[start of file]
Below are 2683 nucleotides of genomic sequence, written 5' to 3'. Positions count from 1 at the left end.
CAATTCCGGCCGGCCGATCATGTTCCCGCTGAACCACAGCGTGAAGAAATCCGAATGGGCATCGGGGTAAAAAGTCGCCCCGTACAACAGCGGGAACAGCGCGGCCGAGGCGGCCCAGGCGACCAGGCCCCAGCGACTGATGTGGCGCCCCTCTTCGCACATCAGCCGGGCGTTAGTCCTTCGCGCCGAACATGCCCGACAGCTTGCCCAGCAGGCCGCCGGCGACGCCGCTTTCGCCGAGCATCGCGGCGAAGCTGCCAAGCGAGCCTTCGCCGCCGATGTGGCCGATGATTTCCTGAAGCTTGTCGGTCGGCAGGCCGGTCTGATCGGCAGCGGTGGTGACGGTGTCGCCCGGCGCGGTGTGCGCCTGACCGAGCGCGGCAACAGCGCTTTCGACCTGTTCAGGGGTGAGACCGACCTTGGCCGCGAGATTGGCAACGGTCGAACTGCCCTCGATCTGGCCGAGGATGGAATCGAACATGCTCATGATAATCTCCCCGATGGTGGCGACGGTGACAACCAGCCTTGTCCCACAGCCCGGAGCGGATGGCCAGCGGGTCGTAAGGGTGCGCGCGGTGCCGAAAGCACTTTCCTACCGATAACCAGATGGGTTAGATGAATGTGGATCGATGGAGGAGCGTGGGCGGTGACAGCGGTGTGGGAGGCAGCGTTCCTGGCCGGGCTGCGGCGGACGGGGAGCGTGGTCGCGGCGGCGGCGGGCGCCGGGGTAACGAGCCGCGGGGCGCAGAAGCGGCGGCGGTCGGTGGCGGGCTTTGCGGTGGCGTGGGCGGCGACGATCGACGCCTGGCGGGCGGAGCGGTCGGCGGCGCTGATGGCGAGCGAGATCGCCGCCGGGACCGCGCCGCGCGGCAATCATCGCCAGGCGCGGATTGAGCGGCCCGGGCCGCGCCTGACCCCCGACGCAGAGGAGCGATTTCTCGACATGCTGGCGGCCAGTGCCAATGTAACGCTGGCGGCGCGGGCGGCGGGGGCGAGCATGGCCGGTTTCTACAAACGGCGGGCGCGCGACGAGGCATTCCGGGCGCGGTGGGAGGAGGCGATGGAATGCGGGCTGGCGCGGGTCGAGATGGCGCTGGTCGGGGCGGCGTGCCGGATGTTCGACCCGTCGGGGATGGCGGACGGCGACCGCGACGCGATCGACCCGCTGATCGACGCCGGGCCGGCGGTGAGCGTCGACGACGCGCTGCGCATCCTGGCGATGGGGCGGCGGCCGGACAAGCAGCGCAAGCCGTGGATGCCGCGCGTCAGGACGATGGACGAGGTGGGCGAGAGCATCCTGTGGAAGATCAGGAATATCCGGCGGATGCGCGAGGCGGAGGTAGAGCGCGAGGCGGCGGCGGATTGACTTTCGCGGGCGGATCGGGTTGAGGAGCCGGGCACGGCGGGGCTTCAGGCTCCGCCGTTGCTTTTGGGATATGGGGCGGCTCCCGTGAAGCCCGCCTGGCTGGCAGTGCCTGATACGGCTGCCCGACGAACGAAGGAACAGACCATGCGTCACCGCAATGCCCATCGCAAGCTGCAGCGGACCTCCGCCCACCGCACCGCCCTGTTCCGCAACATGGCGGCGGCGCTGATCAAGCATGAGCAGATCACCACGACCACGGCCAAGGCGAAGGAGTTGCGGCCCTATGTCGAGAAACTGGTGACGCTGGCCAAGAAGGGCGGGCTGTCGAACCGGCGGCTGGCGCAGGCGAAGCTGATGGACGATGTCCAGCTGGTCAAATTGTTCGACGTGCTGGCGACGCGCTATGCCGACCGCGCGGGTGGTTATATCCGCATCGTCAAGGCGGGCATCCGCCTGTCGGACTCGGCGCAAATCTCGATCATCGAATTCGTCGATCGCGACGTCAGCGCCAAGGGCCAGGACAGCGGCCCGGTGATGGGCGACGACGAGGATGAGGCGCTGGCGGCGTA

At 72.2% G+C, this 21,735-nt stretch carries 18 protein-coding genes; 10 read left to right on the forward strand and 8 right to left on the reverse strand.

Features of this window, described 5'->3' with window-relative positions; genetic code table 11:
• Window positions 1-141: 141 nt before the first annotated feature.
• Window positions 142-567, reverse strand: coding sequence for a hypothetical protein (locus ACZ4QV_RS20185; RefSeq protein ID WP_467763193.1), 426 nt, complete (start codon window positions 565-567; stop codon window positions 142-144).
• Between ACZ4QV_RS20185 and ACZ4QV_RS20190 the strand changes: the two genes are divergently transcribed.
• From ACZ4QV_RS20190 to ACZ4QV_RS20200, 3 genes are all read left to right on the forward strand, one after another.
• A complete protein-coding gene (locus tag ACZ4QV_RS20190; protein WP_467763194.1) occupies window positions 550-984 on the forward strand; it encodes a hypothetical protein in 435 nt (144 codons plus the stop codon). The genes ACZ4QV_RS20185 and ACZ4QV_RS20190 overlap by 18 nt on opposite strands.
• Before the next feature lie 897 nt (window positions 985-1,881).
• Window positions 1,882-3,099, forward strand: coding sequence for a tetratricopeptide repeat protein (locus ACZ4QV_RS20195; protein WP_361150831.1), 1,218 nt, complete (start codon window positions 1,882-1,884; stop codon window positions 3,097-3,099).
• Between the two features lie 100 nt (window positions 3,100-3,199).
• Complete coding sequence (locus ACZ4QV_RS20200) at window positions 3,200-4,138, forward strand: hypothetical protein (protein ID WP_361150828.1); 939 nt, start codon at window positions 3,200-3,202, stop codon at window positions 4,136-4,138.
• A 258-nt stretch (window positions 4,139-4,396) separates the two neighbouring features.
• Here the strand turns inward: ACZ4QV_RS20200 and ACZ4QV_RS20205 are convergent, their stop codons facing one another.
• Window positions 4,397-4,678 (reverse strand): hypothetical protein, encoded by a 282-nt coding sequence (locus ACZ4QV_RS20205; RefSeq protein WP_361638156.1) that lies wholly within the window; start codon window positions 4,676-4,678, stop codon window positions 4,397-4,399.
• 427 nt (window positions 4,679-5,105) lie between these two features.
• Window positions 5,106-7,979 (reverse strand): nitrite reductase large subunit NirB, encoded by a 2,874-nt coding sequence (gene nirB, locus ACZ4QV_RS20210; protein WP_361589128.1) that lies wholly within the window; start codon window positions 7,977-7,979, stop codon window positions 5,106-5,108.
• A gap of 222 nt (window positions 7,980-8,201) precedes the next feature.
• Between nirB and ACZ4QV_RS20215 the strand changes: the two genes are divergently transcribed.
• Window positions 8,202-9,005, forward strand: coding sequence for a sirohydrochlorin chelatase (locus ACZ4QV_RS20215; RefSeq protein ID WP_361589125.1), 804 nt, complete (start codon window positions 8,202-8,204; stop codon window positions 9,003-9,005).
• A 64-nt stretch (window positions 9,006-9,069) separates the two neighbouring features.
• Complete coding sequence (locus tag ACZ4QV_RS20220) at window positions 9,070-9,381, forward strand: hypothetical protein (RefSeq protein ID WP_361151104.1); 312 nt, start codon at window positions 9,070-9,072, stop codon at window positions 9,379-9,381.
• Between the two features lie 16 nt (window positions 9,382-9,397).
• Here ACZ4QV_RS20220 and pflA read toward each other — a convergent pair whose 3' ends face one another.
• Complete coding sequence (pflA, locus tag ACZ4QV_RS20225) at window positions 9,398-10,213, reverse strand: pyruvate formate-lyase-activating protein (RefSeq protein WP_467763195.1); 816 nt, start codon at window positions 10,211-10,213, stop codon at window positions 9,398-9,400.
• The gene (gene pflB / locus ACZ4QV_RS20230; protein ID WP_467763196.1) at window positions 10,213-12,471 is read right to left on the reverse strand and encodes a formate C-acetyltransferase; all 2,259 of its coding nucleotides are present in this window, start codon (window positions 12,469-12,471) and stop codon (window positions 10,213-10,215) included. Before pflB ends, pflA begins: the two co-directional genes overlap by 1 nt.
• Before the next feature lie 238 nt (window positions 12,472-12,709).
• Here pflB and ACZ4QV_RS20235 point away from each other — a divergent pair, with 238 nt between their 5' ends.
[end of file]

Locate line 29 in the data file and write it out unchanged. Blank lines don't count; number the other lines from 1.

• Here pflB and ACZ4QV_RS20235 point away from each other — a divergent pair, with 238 nt between their 5' ends.